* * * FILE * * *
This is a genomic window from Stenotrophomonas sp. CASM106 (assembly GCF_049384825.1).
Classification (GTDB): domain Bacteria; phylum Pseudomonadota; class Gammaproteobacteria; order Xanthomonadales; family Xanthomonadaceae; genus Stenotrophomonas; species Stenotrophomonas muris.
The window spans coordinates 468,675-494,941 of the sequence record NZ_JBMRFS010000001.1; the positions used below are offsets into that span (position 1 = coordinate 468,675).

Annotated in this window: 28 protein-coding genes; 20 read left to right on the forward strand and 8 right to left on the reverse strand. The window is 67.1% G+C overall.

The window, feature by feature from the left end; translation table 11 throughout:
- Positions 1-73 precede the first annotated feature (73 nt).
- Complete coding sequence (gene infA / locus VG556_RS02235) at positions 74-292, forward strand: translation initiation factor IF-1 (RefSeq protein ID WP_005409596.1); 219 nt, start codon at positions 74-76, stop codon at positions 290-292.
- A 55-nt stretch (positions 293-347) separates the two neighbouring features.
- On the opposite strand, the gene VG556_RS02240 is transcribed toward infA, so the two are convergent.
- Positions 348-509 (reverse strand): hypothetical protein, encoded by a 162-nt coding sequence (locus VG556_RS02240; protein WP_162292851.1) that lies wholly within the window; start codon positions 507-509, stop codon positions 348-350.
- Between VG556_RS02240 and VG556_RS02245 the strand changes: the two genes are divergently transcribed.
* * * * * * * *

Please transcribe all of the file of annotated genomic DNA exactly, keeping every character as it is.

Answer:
This is a genomic window from Stenotrophomonas sp. CASM106 (assembly GCF_049384825.1).
Classification (GTDB): domain Bacteria; phylum Pseudomonadota; class Gammaproteobacteria; order Xanthomonadales; family Xanthomonadaceae; genus Stenotrophomonas; species Stenotrophomonas muris.
The window spans coordinates 468,675-494,941 of the sequence record NZ_JBMRFS010000001.1; the positions used below are offsets into that span (position 1 = coordinate 468,675).

Annotated in this window: 28 protein-coding genes; 20 read left to right on the forward strand and 8 right to left on the reverse strand. The window is 67.1% G+C overall.

The window, feature by feature from the left end; translation table 11 throughout:
- Positions 1-73 precede the first annotated feature (73 nt).
- Complete coding sequence (gene infA / locus VG556_RS02235) at positions 74-292, forward strand: translation initiation factor IF-1 (RefSeq protein ID WP_005409596.1); 219 nt, start codon at positions 74-76, stop codon at positions 290-292.
- A 55-nt stretch (positions 293-347) separates the two neighbouring features.
- On the opposite strand, the gene VG556_RS02240 is transcribed toward infA, so the two are convergent.
- Positions 348-509 (reverse strand): hypothetical protein, encoded by a 162-nt coding sequence (locus VG556_RS02240; protein WP_162292851.1) that lies wholly within the window; start codon positions 507-509, stop codon positions 348-350.
- Between VG556_RS02240 and VG556_RS02245 the strand changes: the two genes are divergently transcribed.